Green beans, also called snap beans or string beans, are a staple in many kitchens across the United States. They’re a beloved side dish at family potlucks, holiday meals, and nightly dinners.
Whether you blanch them, sauté them, or eat them straight from a can, green beans are a nutritious addition to your diet.
Here are some of the health benefits of green beans.
One cup of raw green beans has just 31 calories, virtually no fat, and only 3.6 grams (g) of sugar. That’s fantastic news if you’re watching your waistline.
Green beans contain no cholesterol. Although your body needs some cholesterol for healthy cell growth, too much is bad for you. High cholesterol may lead to a build-up of fat deposits in your arteries. This can decrease blood flow to your heart and brain and cause a heart attack or stroke.
One cup of raw green beans has 2.7 g of fiber. Cooked (boiled) green beans have 4.0 g of fiber, some of it soluble fiber. Soluble fiber may help lower LDL or so-called bad cholesterol and total cholesterol levels. It may also support heart health by lowering blood pressure and reducing inflammation.
The American Heart Association recommends eating no more than 1,500 milligrams (mg) of sodium daily for optimal heart health. Green beans are naturally low in sodium. One cup has only 6.6 milligrams (mg).
Too much sodium in your diet may increase your blood pressure. High blood pressure is associated with an increased risk of heart disease and stroke. But beware of canned green beans. One undrained cup contains 461 mg of sodium. Rinse canned green beans before eating, or choose no-salt added varieties.
FODMAPs are undigested carbohydrates that are metabolized by bacteria in your gut leading to gas, belly pain, diarrhea, and constipation, according to the Cleveland Clinic. Eating foods high in FODMAPs may worsen digestive conditions such as irritable bowel syndrome (IBS) and acid reflux. Eating low FODMAP foods may bring considerable relief to your tummy troubles. Green beans are a low FODMAP food and can be enjoyed by many people who have chronic digestive issues.
Your body needs protein to maintain:
- healthy bones
Protein is also essential to a healthy immune system. Plant proteins are not complete proteins; that is, they lack at least one of the amino acids your body needs. But plant proteins are still beneficial. They can be combined with other proteins throughout the day to make complete proteins. One cup of raw green beans has almost 2 g of protein.
Green beans contain many essential vitamins, including folate. One cup of raw green beans contains 33 micrograms (mcg) of folate, almost 10 percent of the daily recommended value. Folate is a B vitamin that helps prevent neural tube defects and other birth defects.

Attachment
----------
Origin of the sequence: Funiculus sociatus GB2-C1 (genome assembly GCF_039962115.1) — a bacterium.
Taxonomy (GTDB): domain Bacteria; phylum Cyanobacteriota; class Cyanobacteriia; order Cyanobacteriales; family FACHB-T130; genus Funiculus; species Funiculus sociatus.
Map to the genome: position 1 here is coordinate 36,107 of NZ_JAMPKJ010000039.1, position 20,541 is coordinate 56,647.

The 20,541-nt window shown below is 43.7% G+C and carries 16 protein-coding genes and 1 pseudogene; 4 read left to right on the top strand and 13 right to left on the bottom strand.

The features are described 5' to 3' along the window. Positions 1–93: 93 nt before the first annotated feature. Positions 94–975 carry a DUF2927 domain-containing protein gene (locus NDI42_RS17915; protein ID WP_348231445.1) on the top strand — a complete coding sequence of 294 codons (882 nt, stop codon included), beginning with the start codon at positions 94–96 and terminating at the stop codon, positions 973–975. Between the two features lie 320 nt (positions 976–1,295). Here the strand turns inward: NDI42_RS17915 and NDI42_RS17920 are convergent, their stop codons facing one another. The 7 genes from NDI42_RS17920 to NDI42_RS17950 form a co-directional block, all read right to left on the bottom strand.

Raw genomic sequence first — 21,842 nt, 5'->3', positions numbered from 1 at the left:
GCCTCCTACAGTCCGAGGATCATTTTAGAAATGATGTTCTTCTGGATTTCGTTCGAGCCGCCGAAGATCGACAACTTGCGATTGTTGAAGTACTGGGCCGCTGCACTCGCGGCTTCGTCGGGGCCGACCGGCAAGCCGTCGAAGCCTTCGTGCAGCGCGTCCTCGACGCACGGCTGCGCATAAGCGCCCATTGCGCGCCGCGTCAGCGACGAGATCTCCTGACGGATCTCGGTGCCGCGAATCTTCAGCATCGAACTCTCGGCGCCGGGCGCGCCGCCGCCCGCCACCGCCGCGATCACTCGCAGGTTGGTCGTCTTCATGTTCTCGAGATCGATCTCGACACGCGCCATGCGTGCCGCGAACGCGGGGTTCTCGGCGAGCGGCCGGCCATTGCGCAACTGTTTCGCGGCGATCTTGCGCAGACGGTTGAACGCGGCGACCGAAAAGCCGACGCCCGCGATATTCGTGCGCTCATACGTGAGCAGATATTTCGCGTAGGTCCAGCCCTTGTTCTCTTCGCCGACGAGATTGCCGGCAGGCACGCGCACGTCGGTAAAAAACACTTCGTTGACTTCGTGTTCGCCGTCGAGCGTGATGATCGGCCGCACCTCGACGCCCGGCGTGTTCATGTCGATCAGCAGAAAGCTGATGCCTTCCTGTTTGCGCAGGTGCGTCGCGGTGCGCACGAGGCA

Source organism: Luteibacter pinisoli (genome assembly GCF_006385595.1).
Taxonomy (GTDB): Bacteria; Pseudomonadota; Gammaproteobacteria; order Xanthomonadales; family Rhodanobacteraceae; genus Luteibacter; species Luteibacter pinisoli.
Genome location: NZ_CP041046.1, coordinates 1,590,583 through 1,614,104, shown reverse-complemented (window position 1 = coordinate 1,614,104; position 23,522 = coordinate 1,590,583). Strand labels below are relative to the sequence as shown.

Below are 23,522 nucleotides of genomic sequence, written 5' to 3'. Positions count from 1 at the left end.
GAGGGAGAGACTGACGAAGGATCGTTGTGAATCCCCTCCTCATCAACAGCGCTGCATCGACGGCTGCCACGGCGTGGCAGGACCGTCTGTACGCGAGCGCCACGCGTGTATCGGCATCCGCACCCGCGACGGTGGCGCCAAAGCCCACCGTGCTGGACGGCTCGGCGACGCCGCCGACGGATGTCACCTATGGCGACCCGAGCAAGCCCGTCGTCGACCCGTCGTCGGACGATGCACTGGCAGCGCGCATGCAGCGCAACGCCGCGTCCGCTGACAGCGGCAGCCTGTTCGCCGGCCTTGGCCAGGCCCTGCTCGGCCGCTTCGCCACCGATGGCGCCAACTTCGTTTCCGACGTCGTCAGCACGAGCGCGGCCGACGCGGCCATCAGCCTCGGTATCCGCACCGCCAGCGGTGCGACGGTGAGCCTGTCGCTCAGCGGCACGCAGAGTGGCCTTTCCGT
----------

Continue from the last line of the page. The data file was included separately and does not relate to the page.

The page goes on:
Raw green beans are also a good source of vitamin C. One cup contains 12.2 mg, around 25 percent of the daily recommended value. Vitamin C is an antioxidant that helps boost your immune system. It’s also integral for the production of collagen and helps protect your skin from oxidative stress.
One cup of raw green beans provides 690 IU of Vitamin A, a little less than 15 percent of the daily recommended value. Vitamin A isn’t a single vitamin. It’s a group of compounds known as retinoids. Vitamin A is important to immune health, reproduction, and healthy vision.
Some other vitamins in one cup of raw green beans include:
- vitamin K: 43 mcg
- thiamin: 0.1 mg
- niacin: 0.7 mg
- vitamin B-6: 0.14 mg
- vitamin E: 0.41 mg
Green beans are a good source of minerals, especially manganese. This essential mineral supports your metabolism and has antioxidant abilities. It also supports bone health and promotes wound healing.
Other minerals in one cup of raw green beans include:
- calcium: 37 mg
- iron: 1.03 mg
- magnesium: 25 mg
- phosphorous: 38 mg
- potassium: 211 mg
- zinc: 0.24 mg
Fresh green beans are the healthiest option. Look for beans that are bright green and free of black spots and blemishes. The beans should not be flimsy. For the most nutritional benefits, eat fresh green beans as soon as possible after harvesting or purchasing.
Cooking green beans may cause a reduction in some nutrients such as vitamin C, as does thawing frozen green beans. As a result, don’t thaw frozen green beans and cook them in a small amount of water for the least amount of time necessary.
Fresh green beans should be refrigerated in a plastic bag and used within one week.
You can munch on raw green beans to fill you up, or try these ideas:
- blanch or steam fresh green beans and toss them with grape tomatoes and balsamic vinegar
- toss fresh green beans in olive oil, freshly ground pepper, and freshly-grated Parmesan cheese, and roast at 425°F (218°C) until crisp-tender
- add blanched or steamed green beans to a green salad
- sauté fresh green beans in olive oil, garlic, and lemon juice
- dip fresh green beans into hummus or plain, low-fat yogurt flavored with fresh herbs
Green beans may not be the first food that comes to mind as you plan your meals, but with a little ingenuity they can be a tasty, go-to food.